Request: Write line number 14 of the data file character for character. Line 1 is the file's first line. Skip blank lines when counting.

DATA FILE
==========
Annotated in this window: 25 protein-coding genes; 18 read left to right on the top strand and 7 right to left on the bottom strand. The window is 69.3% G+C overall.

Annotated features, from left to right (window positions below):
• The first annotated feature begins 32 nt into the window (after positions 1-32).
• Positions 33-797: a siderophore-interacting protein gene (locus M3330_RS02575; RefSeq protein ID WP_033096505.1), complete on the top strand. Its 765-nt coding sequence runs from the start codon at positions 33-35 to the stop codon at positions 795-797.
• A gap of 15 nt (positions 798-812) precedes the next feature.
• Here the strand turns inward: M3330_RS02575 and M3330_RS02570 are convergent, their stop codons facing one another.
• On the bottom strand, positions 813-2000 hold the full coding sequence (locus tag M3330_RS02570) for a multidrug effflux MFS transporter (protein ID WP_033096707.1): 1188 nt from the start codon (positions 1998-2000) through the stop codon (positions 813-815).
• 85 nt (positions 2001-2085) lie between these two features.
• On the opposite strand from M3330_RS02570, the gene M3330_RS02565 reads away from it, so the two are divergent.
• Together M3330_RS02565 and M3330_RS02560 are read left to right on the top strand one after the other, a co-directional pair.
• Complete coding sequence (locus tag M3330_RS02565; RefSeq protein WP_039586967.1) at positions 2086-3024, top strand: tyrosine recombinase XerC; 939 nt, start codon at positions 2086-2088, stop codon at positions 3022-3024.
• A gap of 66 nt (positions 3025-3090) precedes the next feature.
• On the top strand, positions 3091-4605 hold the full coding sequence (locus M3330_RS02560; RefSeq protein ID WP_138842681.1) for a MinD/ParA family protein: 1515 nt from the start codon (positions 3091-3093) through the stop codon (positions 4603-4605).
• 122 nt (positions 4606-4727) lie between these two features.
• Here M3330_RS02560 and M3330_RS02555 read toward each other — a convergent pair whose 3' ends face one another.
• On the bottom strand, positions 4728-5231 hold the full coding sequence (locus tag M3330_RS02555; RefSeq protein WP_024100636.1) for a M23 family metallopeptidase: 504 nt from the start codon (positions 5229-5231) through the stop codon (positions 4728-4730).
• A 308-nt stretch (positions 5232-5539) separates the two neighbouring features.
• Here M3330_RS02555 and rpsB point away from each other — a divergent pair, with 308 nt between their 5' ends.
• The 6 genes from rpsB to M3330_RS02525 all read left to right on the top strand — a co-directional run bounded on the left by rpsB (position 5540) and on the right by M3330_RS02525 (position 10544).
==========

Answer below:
• 122 nt (positions 4606-4727) lie between these two features.